Friday, June 06, 2014

Reader's Diary #1128- Benedict and Nancy Freedman: Mrs. Mike

My first awareness of Benedict and Nancy Freedman's Mrs. Mike came from the Canadian Book Challenge. Supposedly it was a classic but somehow had managed to fly completely under my radar. Apparently though it was never as popular on this side of the border as it had been in the US where it had been a bestseller and was turned into a movie. I finally broke down and bought a copy last summer when we drove to Alaska and came across this book in just about every tourist shop. It was almost as popular as Jack London novels. I had to see just why this book, set primarily in Alberta and with a love story involving a Mountie, had held the fascination of so many Americans.

I'm still not sure entirely why. Granted it does have strong American connections: the authors were both American and the story is loosely based on a real woman named Katherine Mary Flannigan who was originally from Boston.

The title reminded me of how much times have changed. I remember as a child when my mother would get mail addressed to Mrs. John Mutford (I'm named after my dad, by the way). And now that seems so old fashioned, to not only take the husband's last name, but first name as well. Old fashioned and strange! Like the wife became just a feminized version of the husband or something.

But the title certainly wasn't the only reminder that times have changed. There's also a lot of racism towards First Nations and Metis people in the book. Not that racism has gone away entirely, but I'd like to think it's decreased and that most people aren't as cavalier about it as they are in those days. Good ol' days, my ass.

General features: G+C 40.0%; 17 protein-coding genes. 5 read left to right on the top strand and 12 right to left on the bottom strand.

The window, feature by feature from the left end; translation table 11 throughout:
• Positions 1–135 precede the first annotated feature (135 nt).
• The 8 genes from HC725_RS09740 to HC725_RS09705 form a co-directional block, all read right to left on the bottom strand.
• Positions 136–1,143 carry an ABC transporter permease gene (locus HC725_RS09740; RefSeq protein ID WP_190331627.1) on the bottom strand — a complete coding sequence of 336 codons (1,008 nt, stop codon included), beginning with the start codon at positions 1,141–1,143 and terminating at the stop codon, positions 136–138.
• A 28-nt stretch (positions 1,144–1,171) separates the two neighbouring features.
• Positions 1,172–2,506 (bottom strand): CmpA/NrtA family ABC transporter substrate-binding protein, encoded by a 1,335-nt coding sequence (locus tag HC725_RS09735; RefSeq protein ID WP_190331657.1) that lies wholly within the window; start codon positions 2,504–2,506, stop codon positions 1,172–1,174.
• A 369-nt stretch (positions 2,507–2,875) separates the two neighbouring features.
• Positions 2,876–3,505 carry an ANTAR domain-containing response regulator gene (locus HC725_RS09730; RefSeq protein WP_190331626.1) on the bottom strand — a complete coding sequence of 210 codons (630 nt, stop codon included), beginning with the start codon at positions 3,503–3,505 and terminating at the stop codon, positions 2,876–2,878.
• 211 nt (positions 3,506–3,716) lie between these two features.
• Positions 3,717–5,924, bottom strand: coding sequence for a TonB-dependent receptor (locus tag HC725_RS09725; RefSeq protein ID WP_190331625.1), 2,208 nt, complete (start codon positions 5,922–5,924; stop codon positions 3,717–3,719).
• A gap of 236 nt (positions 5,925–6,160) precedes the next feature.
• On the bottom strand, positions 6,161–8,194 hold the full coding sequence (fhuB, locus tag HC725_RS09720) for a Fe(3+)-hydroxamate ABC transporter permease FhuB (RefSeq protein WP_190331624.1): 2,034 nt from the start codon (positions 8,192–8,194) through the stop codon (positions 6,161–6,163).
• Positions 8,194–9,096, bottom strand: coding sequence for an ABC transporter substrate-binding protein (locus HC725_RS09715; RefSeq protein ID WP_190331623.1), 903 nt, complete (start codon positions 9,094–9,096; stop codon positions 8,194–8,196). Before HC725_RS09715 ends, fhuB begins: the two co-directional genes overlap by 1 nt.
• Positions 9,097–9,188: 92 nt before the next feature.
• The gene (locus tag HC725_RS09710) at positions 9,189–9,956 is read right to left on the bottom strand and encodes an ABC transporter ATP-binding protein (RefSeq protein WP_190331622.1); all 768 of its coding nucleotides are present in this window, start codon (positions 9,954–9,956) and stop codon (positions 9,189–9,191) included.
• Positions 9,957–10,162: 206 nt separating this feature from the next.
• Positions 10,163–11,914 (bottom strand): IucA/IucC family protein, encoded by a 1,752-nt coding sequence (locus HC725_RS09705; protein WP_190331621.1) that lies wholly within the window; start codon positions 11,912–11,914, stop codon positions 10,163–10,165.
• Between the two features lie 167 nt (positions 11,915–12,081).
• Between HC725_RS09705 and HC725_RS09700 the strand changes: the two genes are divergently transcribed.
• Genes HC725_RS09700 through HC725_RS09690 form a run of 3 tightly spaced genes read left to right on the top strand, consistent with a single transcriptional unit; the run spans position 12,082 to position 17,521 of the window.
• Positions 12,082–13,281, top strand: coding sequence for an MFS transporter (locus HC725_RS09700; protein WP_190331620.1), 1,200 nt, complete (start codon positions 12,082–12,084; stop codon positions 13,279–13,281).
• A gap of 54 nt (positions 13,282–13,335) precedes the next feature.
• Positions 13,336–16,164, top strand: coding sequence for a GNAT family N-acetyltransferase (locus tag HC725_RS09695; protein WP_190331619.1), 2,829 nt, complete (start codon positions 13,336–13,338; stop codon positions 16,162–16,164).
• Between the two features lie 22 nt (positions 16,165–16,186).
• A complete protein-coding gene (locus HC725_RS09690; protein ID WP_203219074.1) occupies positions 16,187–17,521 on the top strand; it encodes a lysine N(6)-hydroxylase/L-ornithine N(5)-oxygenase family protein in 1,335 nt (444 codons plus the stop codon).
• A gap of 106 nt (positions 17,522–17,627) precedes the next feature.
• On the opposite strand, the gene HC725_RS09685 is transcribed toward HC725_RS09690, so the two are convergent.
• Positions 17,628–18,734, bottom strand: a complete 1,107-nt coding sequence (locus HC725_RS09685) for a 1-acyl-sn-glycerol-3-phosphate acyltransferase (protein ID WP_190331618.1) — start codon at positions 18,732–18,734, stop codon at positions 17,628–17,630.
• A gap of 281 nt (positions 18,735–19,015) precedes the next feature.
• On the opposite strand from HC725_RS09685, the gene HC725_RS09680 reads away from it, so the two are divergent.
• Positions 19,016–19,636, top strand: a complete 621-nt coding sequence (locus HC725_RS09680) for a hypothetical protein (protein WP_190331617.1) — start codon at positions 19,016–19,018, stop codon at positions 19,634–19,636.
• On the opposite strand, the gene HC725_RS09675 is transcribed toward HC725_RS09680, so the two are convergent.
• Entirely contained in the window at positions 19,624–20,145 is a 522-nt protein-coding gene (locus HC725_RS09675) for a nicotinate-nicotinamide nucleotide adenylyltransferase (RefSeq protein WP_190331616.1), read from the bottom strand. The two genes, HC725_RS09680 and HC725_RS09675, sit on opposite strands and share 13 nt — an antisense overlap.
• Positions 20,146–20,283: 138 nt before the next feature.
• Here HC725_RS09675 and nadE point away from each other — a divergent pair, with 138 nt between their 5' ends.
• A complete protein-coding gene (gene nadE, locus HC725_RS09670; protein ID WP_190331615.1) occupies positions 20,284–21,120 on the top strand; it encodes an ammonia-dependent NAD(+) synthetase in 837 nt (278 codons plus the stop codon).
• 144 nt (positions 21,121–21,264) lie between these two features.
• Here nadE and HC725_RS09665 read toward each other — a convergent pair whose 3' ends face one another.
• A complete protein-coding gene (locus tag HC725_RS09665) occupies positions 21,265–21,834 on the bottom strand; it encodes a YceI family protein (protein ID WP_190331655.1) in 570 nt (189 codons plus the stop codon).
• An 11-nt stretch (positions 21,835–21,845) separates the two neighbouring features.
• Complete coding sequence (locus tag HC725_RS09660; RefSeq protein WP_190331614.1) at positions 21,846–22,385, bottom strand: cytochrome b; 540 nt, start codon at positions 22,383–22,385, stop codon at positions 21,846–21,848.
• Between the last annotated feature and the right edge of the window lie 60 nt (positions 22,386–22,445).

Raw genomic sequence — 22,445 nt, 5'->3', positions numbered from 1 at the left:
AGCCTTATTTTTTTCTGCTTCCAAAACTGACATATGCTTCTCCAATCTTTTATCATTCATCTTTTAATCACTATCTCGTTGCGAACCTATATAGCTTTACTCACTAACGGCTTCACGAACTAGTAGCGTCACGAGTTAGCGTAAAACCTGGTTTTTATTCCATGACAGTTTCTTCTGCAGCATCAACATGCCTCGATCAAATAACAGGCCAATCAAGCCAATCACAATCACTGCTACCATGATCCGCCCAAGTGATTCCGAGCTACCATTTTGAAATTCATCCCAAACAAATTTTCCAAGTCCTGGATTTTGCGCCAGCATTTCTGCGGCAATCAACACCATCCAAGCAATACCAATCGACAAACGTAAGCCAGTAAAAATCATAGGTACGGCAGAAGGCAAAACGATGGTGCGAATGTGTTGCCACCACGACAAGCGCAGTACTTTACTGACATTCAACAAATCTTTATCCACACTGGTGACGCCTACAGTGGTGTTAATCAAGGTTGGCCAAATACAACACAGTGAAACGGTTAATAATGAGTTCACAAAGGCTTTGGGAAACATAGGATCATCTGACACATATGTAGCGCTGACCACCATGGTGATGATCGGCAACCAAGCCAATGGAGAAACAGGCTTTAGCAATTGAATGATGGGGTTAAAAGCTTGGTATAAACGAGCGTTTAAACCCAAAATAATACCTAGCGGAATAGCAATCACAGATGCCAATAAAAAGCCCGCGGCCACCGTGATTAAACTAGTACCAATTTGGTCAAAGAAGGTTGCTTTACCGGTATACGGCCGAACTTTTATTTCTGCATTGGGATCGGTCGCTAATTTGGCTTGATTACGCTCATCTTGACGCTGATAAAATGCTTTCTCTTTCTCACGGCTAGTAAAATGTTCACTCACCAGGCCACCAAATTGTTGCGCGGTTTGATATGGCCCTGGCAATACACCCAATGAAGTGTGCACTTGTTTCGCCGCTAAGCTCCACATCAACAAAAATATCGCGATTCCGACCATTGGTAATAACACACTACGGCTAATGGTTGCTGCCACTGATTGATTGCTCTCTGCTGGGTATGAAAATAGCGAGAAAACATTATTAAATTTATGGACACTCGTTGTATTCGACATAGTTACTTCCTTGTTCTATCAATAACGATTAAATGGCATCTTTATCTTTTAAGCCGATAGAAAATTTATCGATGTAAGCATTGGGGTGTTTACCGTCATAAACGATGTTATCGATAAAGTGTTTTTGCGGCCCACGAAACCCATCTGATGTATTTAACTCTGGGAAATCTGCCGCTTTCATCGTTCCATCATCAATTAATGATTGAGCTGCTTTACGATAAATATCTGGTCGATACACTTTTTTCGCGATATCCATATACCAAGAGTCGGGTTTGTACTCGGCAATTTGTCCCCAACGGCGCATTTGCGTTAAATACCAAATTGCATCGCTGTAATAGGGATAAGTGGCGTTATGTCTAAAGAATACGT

For all that, it was a decently entertaining look back at a different time and place. It also had one of my favourite oxymorons I've come across in a very long time. Comparing Alberta at the time to a map of Boston with its lines, circles, and names, they write, "In Alberta there was none of this reassuring confusion." It seems almost paradoxical to think that confusion could be reassuring, but I know exactly the feeling they were going for.

I wish I'd liked Mike a little more though. Despite his name being on the cover, he's a pretty static character and the authors never really sold me on Katherine's attraction to him. He's vaguely patronizing and a bit of a know it all, and there's a scene when he goes to spank his daughter and Katherine covers her to protect her but ends up getting spanked herself. While Katherine seems wildly amused later when Mike says he didn't know he'd spanked the wrong person (nor, he adds, did he care), I found the whole scene rather ugly and it left a bad taste in my mouth.

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